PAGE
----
IOWA CITY, Iowa -- Tyson Foods has fired seven top managers at its largest pork plant after an independent investigation confirmed allegations that they bet on how many workers would test positive for the coronavirus, the company announced Wednesday.
The company said the investigation, led by former U.S. Attorney General Eric Holder, revealed troubling behavior that resulted in the firings at the plant in Waterloo, Iowa. An outbreak centered around the plant infected more than 1,000 employees, at least six of whom died.
“We value our people and expect everyone on the team, especially our leaders, to operate with integrity and care in everything we do,” Tyson Foods President and CEO Dean Banks said in a statement. “The behavior exhibited by these individuals does not represent the Tyson core values, which is why we took immediate and appropriate action to get to the truth.”
Banks traveled to the Waterloo plant on Wednesday to discuss the actions with employees.
Tyson spokesman Gary Mickelson said the company will not release detailed findings of the investigation or the names of those fired, citing privacy concerns.
“We can tell you that Mr. Holder and his team looked specifically at the gaming allegations and found sufficient evidence for us to terminate those involved,” he said.
Tyson suspended several top officials last month and retained the law firm Covington & Burling LLP, where Holder is a partner, to conduct the investigation.
Former maintenance manager Cody Brustkern said he cooperated with the investigation but was fired from his job of 10 years on Tuesday night without explanation. He said executives were “protecting their brand” over their longtime managers.
“The way this was handled was very disappointing,” he said. “I still don't know why I was fired. It's crazy.”
Lawyers for the families of four deceased Waterloo workers allege in lawsuits that plant manager Tom Hart organized a buy-in betting pool for supervisors to wager on what percentage of plant workers would test positive for COVID-19.
Hart allegedly organized the pool last spring as the virus spread through the Waterloo plant and the broader Waterloo community.
A former supervisor described the wager to the plaintiffs' lawyers, saying he and nine others each put $10 into the pool while mass testing of workers took place. The winner who pulled a piece of paper with the correct percentage out of a hat got the $100 payout.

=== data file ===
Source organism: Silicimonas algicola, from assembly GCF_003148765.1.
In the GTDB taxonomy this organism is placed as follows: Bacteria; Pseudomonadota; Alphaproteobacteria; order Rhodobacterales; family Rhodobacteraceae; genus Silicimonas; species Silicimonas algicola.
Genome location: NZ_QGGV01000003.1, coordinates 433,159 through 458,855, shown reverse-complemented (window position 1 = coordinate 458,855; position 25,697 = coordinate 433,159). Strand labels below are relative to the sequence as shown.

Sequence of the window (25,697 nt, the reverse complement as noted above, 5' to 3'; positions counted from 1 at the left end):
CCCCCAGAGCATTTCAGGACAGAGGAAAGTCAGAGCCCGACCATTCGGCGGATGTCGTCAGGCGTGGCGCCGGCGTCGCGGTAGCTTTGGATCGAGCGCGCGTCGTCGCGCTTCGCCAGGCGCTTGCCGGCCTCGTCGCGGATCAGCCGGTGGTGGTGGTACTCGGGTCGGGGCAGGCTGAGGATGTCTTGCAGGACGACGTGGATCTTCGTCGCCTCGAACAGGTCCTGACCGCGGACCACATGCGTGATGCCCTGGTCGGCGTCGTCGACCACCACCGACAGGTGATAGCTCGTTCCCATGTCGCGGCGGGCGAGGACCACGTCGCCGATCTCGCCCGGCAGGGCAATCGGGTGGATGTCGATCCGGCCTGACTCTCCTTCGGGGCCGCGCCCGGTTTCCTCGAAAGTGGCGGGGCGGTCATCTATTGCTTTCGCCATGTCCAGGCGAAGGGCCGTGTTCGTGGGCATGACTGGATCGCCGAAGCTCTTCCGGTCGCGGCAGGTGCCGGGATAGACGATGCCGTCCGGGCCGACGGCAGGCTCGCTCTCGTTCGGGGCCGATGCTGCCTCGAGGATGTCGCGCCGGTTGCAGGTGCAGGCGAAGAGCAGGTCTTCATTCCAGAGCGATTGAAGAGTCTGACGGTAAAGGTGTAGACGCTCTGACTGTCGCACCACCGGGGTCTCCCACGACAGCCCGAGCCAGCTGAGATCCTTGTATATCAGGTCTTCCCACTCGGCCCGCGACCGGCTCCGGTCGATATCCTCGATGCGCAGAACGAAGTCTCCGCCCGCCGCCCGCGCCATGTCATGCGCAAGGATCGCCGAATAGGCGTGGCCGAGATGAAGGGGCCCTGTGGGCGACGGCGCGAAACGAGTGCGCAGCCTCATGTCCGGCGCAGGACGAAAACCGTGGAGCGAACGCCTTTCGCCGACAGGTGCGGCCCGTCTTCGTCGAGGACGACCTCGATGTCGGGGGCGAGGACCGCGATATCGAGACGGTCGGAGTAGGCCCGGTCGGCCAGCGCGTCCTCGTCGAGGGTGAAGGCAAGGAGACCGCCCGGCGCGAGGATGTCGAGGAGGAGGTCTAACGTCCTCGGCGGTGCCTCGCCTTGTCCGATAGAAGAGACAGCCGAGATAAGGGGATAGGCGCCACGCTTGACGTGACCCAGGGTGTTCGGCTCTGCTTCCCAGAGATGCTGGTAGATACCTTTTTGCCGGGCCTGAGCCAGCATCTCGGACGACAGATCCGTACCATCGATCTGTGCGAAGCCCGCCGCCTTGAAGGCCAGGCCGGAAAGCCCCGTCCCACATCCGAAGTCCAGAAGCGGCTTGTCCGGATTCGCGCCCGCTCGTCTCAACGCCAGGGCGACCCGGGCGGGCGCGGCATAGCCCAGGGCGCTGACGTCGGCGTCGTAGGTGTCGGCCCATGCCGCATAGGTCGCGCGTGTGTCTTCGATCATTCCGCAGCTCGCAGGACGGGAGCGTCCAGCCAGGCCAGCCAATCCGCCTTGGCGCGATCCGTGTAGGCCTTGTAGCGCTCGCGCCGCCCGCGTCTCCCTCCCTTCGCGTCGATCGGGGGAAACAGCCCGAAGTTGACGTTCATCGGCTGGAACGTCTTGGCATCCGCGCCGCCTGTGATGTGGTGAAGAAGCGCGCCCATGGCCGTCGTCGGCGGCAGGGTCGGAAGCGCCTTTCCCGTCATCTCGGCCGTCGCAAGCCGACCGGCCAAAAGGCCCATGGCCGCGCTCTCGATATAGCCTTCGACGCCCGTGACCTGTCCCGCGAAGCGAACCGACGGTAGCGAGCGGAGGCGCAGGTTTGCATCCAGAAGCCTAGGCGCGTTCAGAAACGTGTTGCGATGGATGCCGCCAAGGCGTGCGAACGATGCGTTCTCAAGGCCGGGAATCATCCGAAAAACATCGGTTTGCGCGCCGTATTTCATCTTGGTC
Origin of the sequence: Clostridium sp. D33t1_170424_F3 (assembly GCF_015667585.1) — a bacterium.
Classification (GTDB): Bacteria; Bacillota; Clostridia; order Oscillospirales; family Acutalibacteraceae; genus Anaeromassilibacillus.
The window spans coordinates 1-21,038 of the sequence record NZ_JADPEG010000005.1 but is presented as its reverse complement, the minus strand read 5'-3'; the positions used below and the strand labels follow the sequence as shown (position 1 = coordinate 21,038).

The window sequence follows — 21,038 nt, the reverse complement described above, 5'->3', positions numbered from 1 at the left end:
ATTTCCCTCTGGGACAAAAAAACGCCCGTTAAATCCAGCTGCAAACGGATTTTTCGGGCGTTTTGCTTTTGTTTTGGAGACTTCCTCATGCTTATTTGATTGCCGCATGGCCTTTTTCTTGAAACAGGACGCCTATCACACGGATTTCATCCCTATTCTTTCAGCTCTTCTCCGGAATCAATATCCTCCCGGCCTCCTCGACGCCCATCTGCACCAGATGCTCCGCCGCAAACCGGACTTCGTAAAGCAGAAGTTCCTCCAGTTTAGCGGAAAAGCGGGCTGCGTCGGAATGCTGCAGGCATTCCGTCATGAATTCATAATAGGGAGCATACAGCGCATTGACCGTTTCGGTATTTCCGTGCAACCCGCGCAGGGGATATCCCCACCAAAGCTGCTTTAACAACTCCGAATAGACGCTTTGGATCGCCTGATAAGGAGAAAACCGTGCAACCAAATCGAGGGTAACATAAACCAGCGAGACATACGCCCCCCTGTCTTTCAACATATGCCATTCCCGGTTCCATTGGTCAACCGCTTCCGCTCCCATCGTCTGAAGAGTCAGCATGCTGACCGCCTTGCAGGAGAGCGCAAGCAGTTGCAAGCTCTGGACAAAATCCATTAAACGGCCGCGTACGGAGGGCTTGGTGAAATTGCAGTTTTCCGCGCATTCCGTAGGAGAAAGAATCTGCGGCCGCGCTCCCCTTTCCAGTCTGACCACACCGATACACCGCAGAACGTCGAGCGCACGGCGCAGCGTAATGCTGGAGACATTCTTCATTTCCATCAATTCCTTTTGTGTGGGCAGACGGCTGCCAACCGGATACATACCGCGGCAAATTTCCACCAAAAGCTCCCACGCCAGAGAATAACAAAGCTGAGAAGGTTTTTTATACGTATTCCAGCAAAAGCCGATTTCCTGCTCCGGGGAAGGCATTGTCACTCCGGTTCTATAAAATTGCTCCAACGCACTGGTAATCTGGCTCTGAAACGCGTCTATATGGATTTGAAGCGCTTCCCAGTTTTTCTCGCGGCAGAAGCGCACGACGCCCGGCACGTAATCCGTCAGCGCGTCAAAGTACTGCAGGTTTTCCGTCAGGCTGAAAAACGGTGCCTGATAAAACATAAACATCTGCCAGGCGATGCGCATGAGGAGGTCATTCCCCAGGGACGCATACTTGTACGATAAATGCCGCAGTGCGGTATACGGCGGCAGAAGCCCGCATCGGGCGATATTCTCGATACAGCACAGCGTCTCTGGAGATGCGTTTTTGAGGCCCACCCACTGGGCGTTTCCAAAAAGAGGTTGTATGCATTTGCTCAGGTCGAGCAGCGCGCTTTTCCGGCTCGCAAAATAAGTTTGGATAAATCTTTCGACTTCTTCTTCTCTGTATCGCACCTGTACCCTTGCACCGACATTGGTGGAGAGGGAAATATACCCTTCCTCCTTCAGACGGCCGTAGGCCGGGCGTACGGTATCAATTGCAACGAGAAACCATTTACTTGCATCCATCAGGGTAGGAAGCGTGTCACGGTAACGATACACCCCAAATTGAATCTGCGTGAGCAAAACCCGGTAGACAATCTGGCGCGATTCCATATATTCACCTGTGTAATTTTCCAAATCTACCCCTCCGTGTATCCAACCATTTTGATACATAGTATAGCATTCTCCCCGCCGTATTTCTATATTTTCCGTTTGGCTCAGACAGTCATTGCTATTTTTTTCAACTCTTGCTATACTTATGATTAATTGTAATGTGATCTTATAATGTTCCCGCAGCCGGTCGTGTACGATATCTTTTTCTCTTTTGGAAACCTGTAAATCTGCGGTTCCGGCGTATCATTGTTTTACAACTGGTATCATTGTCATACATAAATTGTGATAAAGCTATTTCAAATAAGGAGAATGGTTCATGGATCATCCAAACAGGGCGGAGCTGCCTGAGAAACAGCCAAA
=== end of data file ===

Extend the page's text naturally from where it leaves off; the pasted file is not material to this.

Mel Orchard, an attorney for the deceased workers' families, said the firings confirm the authenticity of some “ghoulish” allegations in the lawsuits. He said Tyson “gambled with workers’ lives” by downplaying the virus and not offering adequate safety precautions.
“I’m grateful that they might be getting to the bottom of it, but it’s way too late for some people,” he said. “I hope Eric Holder stays on this case and continues to investigate the real issue: How is it that more than one thousand employees at one plant got sick and many died?”
The lawsuits allege plant managers pressured employees to keep working, even through sickness, and that the company waited too long to shut down the plant to stem the outbreak.
Managers told workers they had a responsibility to stay on the job to ensure that Americans didn’t go hungry, even while they started avoiding the plant floor themselves because they were afraid of contracting the virus.
The lawsuits name Hart, Brustkern, managers John Casey and Bret Tapken and human resources director James Hook as defendants. Attempts to reach Hart, Casey, Tapken and Hook were not immediately successful.
Tyson vowed Wednesday to open more avenues for employees to communicate concerns, to create a working group to strengthen collaborations with community leaders and to reinforce the importance of its values. Banks said Holder’s team would help "look for ways to enhance a trusting and respectful workplace.”
The steps come as Tyson faces continued scrutiny over its COVID-19 response, and a debate over whether Congress and states should shield companies from legal liability tied to infected workers and customers.
New York City Comptroller Scott Stinger on Tuesday called on the U.S. Securities and Exchange Commission to investigate whether Tyson has made misleading disclosures to investors about its pandemic response.
“There is human cost to Tyson’s failures – preventable deaths, hospitalizations and sick workers. These failures have material impacts on its business operations that carry serious risks for shareholders,” he said.
Separately, the family of another Tyson Foods employee is alleging in a lawsuit that he died from COVID-19 after the meat processing giant failed to implement safety protocols to guard against the coronavirus at the plant in Storm Lake, Iowa, where he worked.
Michael Everhard, 65, of Fonda, died of COVID-19 on June 18, three weeks after being diagnosed with the virus. His family contends he became infected at the Storm Lake plant where he worked for 27 years, The Sioux City Journal reported.
The lawsuit, filed by Everhard’s three children, argues that Tyson and its managers required him and other employees to continue working in an environment “rife with coronavirus” and didn’t implement safety precautions to protect them from contracting the virus, Storm Lake attorney Willis Hamilton said.
Tyson spokeswoman Liz Croston said the company has implemented several measures at its facilities that meet or exceed federal guidance for preventing the spread of COVID-19.